Gayatri Murthy, School of International Service Speaker
"If indeed in Tennyson’s words, 'I am a part of all that I have met,' then I can say that I have added layers to my education, and I graduate wiser, more enriched and more fulfilled because of you."
On behalf of all the Doctoral, Masters and Baccalaureate candidates in the graduating class of 2009, I would like to welcome President Kerwin, Dean Goodman, Provost Bass, John Prendergast, distinguished guests on the platform and in the audience and all the members of the faculty and staff to this Commencement Ceremony for the School of International Service. I think I speak for all of us graduating today in especially welcoming our families, friends and loved ones who took the time out to be with us as we walk up to collect our degrees. Each one of you has played an important role in our lives and today we thank you for your love and support throughout this journey.
This journey at SIS has been one hundred percent a complete lifetime in itself, filled with classrooms and what lay outside them. I am sure as you sit here before me, you can look back at those endless nights in the library, that 6th cup of coffee at the Davenport and those blessed midterms with some fondness. And as this journey comes to a bittersweet, yet glorious end; and even as we continue to focus on our future in the world outside; today truly belongs to us. It is a day to celebrate our present success and also, where we have been these few years; to where we have arrived at this moment, and most importantly, to where we are about to go from here.
We have been in an incredibly privileged and rarified space. A typical SIS classroom is one in which truths often collide to reveal multiple realities, multiple ways of seeing. Every time that I thought I had made up my mind about any issue, a new perspective from halfway across the world or even halfway across the political spectrum revealed a nuance I hadn’t thought about. And somewhere through the constant exposure to this melting pot of ideas, I began to look at international issues differently. The motive changed from acquiring this canon of knowledge that one ought to acquire; to truly engaging with the world and all its newfound complexities. In my life here, I have learnt that despite some encouraging changes in the recent past, we still live in a world where power collides with powerlessness and the cycle of inequity seems endless. But equally important was the lesson that if there is a solution, it must involve constantly observing, never looking away and always attempting to understand. I have learnt to understand my own world view, even my biases, but most crucially, to transcend these limitations. And since this moment, each class, each conference, and even many casual conversations have meant a step forward towards a true intellectual awakening.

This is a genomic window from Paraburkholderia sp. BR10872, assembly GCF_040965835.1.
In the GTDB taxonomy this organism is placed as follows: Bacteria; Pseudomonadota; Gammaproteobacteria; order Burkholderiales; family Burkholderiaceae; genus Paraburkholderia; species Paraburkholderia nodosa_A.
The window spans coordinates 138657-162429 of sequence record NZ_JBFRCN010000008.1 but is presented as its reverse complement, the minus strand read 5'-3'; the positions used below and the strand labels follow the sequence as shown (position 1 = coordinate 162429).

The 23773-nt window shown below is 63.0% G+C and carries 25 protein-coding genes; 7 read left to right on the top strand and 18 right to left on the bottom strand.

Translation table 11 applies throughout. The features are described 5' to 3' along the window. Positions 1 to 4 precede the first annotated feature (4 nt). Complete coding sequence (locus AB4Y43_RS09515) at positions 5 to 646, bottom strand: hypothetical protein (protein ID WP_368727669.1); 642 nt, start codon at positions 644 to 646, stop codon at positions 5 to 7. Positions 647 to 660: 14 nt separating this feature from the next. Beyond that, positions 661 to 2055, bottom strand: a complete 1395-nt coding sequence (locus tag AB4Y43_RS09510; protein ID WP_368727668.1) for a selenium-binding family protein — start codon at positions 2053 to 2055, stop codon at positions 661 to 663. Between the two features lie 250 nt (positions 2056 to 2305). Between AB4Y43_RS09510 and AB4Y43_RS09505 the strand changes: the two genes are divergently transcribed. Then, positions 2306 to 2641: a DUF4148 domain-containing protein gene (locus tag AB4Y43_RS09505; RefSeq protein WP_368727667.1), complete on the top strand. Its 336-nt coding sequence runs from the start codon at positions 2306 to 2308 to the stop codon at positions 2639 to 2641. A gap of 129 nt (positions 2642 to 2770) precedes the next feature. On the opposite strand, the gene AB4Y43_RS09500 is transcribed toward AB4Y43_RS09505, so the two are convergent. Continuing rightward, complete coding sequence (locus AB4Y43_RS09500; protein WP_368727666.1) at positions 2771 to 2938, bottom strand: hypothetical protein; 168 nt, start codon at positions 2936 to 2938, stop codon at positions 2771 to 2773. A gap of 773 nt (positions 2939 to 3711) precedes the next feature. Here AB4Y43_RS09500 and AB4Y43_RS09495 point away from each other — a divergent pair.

But this has been far more than just an intellectual awakening. The SIS seal with its olive branches ending in clasped hands represents our school’s goals of peace and understanding but, to me, above all, it represents friendship. My journey at SIS would have been incomplete without the men and women who taught me, who chose to study here with me and some of whom I can now call my dearest friends. As far back as I can recall, being in an SIS classroom or even at an SIS happy hour has always meant that I am in the company of the most diverse people on the outside, but if one looks within; truly all kindred spirits. It is an almost inexplicable disposition we all inhabit and exhibit. Something really does bind us, and I, as an international student can tell you this bond extends beyond all superficial differences and that it is worth traveling thousands of miles for. Today, we bridge all our gaps in geography, world views and life styles, and stand here as members of this very special club. If indeed in Tennyson’s words, “I am a part of all that I have met,” then I can say that I have added layers to my education, and I graduate wiser, more enriched and more fulfilled because of you.
It must be this common spirit that drew us here in the first place. That spirit is beautifully captured in the name of our school itself; the School of International Service, where the spirit of Service will set us apart from the graduates of the various schools of international affairs, international relations or international studies. And now, as the time has come to move on, it is in this next phase of life that I hope we can all embody what our school stands for and make her truly proud of us.
I understand that our common spirit may nonetheless manifest itself in many ways. Some of us may become the policy makers in our respective government agencies, some of us may be advocates for the causes that drive us, and indeed, some will travel to the darkest corners of the earth and be a part of tangible change in someone else’s life. But no matter what path we choose, and what vocation feeds our hungry hearts, I hope we will all go forth in the spirit of service.
Often times we undertake journeys in our lives that remain enmeshed in our minds; as a time when we were most deeply inspired, as a time when we lived on just our ideas and the passion that raged in our hearts; as a time when the darkest nights were made more bearable by the people who travelled with us; and in the end, as a time when we came through profoundly transformed. SIS has been all this and more to me. It will always be the symbol of an awakening, of belief, and belonging in my life. And today as I stand here before you, I truly hope that it has meant the same for you. Thank you and congratulations.